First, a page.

http://picasaweb.google.com/zebulonspleen/Texas2010

Tuesday, April 13, 2010

My Bus Adventure

A couple of posts ago I mentioned that, about 20 years ago, I had a school bus that was converted into a motor home, I then went on to talk about hippie buses and how cool they were. Well, my bus was a 1962 Dodge. It was 32 feet long and had a 350 Chevy engine and automatic transmission. It was slow and got between 8 and 9 miles per gallon.  I bought it in 1990 for $800.

I wanted to move away from the L.A. area and needed a good camping vehicle. What I was really looking for was a Volkswagen bus. I saw an ad in the paper for an old school so I thought I'd go ahead and take a look, even though that was not what I was looking for. I have always loved the old hippie buses so I called the advertiser of the school bus and arranged to see it. I was a bit panicky as I caught myself making an offer on it. "What am I doing?" I thought to myself. "This is crazy." Amazingly they accepted my offer and then a big smile creased my face and the next thought was, "I just bought an $800 ticket to heaven!"

It was already partially converted inside. I went to work on it to finish the conversion by adding cabinets, cleaning up the kitchen, adding some furniture, etc. I painted the bus and my friend, Billy, made a wooden grille for it. I had a couple of yard sales to sell everything I owned that wouldn't fit in the bus, moved into it, and drove off into the night leaving Southern California behind for good. I didn't know where I was going or where I would end up. I was on the road! I ended up in Prescott, Arizona, where I still am today. In 1992 I traded the bus for a truck and a small travel trailer.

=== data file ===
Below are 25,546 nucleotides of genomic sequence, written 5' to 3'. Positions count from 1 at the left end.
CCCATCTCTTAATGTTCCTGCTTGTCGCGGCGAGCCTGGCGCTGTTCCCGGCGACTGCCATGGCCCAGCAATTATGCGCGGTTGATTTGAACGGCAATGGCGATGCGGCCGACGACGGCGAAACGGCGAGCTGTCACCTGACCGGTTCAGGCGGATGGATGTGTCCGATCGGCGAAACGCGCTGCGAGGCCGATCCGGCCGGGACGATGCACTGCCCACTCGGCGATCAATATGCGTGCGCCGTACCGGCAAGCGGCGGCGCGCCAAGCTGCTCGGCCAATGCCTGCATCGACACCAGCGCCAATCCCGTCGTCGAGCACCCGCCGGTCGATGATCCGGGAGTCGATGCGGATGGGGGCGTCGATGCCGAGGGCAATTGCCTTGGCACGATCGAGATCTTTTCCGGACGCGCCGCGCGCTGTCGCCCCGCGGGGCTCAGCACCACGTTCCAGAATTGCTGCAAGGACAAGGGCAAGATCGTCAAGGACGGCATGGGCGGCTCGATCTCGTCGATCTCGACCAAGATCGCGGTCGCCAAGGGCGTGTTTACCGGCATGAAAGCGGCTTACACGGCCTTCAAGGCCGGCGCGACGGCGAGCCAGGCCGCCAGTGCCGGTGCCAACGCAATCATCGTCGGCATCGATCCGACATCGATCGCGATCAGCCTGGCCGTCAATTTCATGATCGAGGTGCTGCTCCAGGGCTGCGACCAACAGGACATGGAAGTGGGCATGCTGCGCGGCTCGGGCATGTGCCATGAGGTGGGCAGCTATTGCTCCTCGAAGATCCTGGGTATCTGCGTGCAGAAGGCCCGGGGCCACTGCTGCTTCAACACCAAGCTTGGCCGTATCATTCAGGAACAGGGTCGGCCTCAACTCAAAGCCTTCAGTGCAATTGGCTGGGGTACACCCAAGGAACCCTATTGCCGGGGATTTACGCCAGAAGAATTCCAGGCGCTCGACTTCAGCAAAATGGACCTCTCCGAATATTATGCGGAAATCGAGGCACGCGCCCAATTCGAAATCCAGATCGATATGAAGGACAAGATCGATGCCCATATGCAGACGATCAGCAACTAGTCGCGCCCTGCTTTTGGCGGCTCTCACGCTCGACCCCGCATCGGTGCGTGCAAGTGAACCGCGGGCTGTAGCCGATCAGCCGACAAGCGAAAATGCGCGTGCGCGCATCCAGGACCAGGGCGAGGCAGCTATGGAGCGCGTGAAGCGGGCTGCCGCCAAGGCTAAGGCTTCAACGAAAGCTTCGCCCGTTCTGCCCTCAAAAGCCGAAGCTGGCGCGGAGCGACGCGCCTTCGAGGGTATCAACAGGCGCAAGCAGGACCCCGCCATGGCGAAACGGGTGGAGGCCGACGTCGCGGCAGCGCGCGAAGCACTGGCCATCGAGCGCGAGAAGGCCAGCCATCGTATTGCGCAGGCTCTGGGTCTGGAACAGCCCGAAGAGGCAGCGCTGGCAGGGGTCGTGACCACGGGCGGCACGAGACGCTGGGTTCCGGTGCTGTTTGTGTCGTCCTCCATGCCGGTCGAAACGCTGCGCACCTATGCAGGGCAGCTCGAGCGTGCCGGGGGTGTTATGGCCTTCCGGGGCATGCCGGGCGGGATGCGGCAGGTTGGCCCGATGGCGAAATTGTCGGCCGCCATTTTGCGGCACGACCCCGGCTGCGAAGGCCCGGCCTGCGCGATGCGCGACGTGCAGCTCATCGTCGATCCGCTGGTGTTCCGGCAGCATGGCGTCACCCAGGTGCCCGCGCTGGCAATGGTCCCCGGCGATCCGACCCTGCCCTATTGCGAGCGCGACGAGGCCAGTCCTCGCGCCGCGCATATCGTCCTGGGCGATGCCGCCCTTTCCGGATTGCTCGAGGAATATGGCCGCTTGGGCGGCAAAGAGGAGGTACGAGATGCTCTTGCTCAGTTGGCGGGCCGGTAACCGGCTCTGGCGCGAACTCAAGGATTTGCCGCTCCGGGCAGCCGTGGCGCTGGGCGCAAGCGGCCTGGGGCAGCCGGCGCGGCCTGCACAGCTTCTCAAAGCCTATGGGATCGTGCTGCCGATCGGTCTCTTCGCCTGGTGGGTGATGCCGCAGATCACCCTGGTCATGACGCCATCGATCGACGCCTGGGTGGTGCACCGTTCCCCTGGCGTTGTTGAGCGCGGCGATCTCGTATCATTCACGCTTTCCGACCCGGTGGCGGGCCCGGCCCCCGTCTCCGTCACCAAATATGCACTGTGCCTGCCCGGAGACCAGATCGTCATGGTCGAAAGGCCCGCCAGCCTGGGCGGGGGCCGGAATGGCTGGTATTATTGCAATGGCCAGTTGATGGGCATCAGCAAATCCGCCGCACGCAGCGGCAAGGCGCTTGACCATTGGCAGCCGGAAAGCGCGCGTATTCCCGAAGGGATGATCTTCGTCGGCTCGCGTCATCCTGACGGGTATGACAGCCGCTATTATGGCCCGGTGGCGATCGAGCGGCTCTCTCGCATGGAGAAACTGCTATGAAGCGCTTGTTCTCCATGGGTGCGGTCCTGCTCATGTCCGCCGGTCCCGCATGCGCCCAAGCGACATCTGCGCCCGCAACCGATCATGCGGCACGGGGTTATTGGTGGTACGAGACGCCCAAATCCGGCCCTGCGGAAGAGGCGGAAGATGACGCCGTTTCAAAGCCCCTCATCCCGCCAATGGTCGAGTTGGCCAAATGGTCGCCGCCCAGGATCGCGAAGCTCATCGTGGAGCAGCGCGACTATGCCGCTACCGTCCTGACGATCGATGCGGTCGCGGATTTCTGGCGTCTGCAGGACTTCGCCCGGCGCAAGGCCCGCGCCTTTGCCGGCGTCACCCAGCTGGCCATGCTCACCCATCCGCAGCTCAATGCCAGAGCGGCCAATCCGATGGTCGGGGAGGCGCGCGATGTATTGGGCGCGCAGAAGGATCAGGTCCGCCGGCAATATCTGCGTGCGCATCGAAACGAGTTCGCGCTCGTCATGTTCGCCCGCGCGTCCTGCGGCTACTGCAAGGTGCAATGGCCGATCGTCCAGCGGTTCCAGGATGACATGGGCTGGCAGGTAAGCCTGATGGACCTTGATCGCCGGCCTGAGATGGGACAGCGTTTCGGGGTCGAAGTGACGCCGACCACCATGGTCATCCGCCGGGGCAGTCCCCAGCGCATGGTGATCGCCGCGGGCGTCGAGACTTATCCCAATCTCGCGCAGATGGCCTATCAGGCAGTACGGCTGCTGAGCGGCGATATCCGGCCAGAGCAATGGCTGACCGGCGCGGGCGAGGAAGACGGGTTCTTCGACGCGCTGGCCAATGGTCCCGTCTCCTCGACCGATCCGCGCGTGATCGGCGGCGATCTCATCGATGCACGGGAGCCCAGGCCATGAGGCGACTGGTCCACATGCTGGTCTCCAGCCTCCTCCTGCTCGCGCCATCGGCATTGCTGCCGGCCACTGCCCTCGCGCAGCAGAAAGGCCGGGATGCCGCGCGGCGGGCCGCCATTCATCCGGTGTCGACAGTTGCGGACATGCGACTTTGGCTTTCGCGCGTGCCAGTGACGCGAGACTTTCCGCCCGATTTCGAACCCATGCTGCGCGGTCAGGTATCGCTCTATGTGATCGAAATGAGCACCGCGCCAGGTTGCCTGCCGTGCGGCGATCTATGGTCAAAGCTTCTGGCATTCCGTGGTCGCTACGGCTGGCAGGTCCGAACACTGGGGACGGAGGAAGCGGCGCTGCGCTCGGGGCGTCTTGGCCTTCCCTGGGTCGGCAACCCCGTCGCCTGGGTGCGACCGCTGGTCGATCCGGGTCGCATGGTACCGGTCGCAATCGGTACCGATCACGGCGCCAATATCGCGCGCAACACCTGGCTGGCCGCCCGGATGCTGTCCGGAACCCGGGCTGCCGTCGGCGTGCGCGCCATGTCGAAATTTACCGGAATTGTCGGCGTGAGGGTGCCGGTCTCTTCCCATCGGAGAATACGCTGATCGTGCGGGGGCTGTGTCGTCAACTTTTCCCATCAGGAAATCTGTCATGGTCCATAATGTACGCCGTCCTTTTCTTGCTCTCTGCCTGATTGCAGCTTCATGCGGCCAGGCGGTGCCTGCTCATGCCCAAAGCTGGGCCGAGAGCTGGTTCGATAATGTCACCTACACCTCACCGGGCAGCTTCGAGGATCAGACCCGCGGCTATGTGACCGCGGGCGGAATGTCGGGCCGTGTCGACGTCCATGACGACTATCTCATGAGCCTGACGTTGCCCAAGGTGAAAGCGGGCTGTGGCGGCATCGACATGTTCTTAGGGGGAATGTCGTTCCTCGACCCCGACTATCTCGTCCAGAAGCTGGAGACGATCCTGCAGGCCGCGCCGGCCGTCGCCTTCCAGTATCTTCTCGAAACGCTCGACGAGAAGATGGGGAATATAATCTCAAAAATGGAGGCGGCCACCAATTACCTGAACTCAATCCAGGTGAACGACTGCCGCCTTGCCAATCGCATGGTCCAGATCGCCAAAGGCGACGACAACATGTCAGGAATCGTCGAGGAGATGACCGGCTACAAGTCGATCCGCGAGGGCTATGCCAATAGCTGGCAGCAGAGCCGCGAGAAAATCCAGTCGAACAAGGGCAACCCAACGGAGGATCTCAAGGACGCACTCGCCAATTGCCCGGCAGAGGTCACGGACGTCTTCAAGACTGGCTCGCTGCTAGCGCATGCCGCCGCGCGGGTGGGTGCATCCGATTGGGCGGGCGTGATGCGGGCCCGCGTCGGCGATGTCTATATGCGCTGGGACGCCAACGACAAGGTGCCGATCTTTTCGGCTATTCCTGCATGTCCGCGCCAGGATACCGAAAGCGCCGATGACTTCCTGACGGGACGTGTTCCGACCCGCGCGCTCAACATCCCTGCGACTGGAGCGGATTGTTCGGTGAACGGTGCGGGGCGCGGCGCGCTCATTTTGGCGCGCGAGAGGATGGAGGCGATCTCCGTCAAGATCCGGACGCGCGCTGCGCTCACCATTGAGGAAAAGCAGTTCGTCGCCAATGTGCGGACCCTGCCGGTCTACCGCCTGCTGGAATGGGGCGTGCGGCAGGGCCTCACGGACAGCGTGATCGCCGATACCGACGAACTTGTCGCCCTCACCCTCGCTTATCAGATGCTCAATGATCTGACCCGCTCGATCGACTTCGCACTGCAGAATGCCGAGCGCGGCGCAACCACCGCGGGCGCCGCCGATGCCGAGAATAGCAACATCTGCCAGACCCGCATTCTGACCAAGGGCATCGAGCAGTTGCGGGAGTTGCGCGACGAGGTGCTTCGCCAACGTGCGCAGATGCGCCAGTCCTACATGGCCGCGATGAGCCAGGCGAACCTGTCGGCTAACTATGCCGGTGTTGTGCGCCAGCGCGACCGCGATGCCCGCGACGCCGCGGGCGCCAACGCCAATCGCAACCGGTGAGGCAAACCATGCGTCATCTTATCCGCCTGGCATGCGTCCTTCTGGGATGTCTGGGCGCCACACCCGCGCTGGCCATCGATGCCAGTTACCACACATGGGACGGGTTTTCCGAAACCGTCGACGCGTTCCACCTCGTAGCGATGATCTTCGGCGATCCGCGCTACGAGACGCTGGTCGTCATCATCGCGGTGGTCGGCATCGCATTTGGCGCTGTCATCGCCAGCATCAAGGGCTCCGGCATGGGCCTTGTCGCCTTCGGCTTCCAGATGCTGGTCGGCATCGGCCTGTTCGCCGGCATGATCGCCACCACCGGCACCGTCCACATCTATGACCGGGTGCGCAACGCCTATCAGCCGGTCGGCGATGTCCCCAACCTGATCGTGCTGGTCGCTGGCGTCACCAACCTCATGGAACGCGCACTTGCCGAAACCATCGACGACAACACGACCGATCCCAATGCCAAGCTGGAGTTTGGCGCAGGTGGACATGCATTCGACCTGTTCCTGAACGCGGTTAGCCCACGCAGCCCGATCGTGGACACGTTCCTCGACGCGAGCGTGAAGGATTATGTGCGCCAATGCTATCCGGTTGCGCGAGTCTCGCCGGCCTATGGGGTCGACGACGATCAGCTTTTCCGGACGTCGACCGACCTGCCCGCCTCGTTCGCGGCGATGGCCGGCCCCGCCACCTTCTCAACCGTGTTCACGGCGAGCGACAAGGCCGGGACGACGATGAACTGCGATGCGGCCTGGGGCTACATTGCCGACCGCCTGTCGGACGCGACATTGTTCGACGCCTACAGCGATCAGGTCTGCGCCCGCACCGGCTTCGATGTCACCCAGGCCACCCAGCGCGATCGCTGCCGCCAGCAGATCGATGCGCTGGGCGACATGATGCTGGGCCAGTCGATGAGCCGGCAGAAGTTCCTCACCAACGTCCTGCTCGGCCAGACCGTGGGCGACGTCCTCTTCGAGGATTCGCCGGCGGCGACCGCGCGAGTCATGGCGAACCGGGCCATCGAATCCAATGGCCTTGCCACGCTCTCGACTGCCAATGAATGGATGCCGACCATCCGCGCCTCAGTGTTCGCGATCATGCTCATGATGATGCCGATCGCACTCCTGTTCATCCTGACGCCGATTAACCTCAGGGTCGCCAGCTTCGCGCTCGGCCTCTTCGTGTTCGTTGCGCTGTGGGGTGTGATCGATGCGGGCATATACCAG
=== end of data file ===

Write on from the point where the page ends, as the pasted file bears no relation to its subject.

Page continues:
It was fun having the bus but I think, even more fun, will be the gypsy wagon I am building. Now that I am back from my annual allergy escape trip, I am back to work on it. I got the tongue-and-groove siding put on the front of the gypsy wagon this past weekend. The next step is to create the jambs for the door and windows.

Friday, April 9, 2010

Art Inside a Freeway

When Joe was in high school he discovered a mysterious portal into another world. At least it was potentially another world. He got to work and now, six years later, it is, indeed, a strange and mysterious place.

He found an entrance into the insides of a freeway overpass.  Joe wasn't the first person to find this place, either. He found evidence of previous visitors. This portal was likely created so that the structural elements of the freeway could be inspected from time to time. Apparently no one has tried to inspect this one for quite awhile. Maybe never.

The space consists of a vault that is just under six feet high, maybe eight feet wide, and probably over a hundred feet long. He divided the space into small rooms connected by tunnels. The string of rooms extends out probably 60 feet. At one point there are a couple of 4-inch holes in the concrete floor where you can see the road below. The tunnels are hidden and/or hung with strips of fabric and plastic so that it is a disorienting adventure to explore. The disorienting effect was on purpose. The vault is right underneath the road bed so you can hear the cars above and feel the vibrations when a big truck goes over,.

"It's all in the details," the artist says about his hidden creation. Everything inside had to be carried up through a 30-inch diameter hole. It is amazing what he managed to get in there. We saw a desk, two toilets (not working) and even a piano! I asked him how he got the piano in there and his response was a question, "How do you eat an elephant?" The answer, of course, is "one piece at a time." There have been parties inside the freeway, too, sometimes even with a live band, The port is just large enough to fit a bass drum through..

He says that there is an entry at the other end of the overpass with another art installation just beginning.  Obviously, all this was done without the permission or knowledge of the powers that be. Because of its clandestine nature, the location of this art installation cannot be disclosed. I probably couldn't find it again anyway.

It was pitch dark inside. We had no idea what we were in for when we went looking for the place so we didn't have much in the way of lighting. We managed to scrounge two flashlights. Because of the lack of light and the tightness of the spaces it was difficult to shoot video or take pictures in such a way that you get a good idea what is going on. Nevertheless, I put together a short video of the adventure called "Art in a Freeway Overpass."